John Carpenter didn’t necessarily set out to inspire a generation of electronic artists—scoring his own films was just a way to save a buck, and synthesizers were the simplest tool to use. But it seems he has embraced his fatherly legacy, perhaps convinced by his recording partners godson Daniel Davies and son Cody. Like the second installment, Carpenter’s Lost Themes III is more deeply layered than ever, resounding with the reciprocal influence of Carpenter’s musical progeny: Gunship, Zombi, and Umberto, just to name a few.
To describe some of these songs feels akin to spoiling a movie, such are the twists and turns, but just like watching Halloween (for the first or umpteenth time) we all know what’s going to happen—the fun part is going along for the ride. Like any work of Carpenter’s, if you take it too seriously it loses some of its appeal. Equal parts cool ambiance to searing bite, ominous introspection to fist-pumping badassery, this record runs the gamut of the Carpenter aesthetic in delightful variety. Where previous releases demanded our attention, Alive After Death invites us along. There are multiple track long stretches of mostly ambiance, before building back up to rip-roaring force.
Opening and title track “Alive After Death” jogs our memory, immediately taking us into Carpenter’s world with his trademark synths scattering around, stark and spacious. “Weeping Ghost” is the most immediately gratifying, driving and forceful, a straightforward rhythm cut open by bending synths with a winking dazzle of 80s glam. Mostly ambient tracks “Dripping Blood” and “Dead Eyes” do have their own appeal, but mostly serve to build the sense of tension and wonder, all leading to the centerpiece of the record: “Vampire’s Touch.” A driving pulse crowned with the hallmark simplicity of piano and soft synths gives way to skittering percussion, building ominously until that guitar comes growling in and you know you’re done for.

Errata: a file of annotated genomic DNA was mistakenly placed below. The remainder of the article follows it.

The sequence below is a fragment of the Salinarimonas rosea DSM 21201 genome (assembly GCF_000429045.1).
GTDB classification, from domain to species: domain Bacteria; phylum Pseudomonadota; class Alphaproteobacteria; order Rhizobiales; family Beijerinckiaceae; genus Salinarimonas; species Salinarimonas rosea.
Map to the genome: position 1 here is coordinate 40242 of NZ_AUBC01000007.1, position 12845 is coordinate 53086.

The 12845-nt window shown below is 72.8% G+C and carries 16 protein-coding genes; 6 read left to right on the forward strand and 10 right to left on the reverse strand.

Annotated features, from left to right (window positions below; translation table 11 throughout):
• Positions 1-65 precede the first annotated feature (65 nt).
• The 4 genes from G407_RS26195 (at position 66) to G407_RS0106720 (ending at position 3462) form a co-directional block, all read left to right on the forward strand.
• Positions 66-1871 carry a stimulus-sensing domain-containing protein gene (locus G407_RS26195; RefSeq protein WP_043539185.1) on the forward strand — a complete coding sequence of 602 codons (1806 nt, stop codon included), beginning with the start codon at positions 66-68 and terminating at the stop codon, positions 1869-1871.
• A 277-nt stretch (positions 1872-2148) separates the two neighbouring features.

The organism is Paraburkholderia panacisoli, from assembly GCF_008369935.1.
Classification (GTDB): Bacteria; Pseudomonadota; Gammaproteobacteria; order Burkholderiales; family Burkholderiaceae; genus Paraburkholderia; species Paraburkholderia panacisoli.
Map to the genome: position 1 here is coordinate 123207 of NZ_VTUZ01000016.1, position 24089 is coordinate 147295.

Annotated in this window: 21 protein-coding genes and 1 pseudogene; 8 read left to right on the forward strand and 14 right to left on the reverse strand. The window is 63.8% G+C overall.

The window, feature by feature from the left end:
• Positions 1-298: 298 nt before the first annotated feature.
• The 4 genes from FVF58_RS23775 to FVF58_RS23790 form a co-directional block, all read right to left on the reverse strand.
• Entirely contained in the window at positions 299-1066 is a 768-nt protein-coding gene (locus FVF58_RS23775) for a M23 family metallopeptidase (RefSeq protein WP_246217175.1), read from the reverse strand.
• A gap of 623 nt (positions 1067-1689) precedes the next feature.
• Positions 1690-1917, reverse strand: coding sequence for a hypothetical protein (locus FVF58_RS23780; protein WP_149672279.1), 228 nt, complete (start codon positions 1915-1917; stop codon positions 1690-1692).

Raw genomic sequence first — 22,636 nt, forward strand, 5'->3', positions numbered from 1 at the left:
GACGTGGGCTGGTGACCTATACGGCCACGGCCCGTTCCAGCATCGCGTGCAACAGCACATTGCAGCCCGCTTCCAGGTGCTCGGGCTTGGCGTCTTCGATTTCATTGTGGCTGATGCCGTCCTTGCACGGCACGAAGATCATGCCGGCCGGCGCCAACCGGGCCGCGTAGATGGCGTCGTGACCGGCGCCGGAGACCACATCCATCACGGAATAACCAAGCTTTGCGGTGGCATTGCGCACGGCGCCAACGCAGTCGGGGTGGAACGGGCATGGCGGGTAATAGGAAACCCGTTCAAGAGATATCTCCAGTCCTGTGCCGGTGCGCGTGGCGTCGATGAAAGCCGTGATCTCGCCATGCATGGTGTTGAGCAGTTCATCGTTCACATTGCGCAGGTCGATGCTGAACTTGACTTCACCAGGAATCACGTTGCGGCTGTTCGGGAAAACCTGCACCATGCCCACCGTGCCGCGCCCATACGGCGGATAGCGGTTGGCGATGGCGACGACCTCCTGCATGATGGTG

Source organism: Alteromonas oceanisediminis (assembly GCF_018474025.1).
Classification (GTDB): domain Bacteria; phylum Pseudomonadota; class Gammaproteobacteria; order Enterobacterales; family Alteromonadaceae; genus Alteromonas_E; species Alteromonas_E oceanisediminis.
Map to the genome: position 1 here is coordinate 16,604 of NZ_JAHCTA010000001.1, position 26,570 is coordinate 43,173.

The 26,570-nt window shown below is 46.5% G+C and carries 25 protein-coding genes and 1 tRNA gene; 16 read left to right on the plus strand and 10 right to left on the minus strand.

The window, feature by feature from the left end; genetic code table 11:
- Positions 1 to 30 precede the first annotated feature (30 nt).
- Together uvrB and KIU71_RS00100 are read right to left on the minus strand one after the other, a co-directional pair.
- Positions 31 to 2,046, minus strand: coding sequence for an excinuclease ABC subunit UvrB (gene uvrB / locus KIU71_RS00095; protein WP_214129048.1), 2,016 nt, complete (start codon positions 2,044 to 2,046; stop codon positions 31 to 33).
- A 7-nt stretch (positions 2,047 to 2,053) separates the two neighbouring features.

The Lost Themes project works best when it serves as an outlet for Carpenter’s creative overflow, showcasing the new heights he can go when unconcerned with accentuating a film. If there’s a criticism to levy, it would be one of indulgence: heroic anthems without the complexity of an anti-hero forcing us to examine our own desires, and villainous motifs stripped of the extended metaphors about our society. This music shouldn’t satisfy us, it should prompt us to go rewatch some great films. Or better yet, to follow the master’s lead, let our darkest fantasies run amok and see where our own minds take us.
Label: Sacred Bones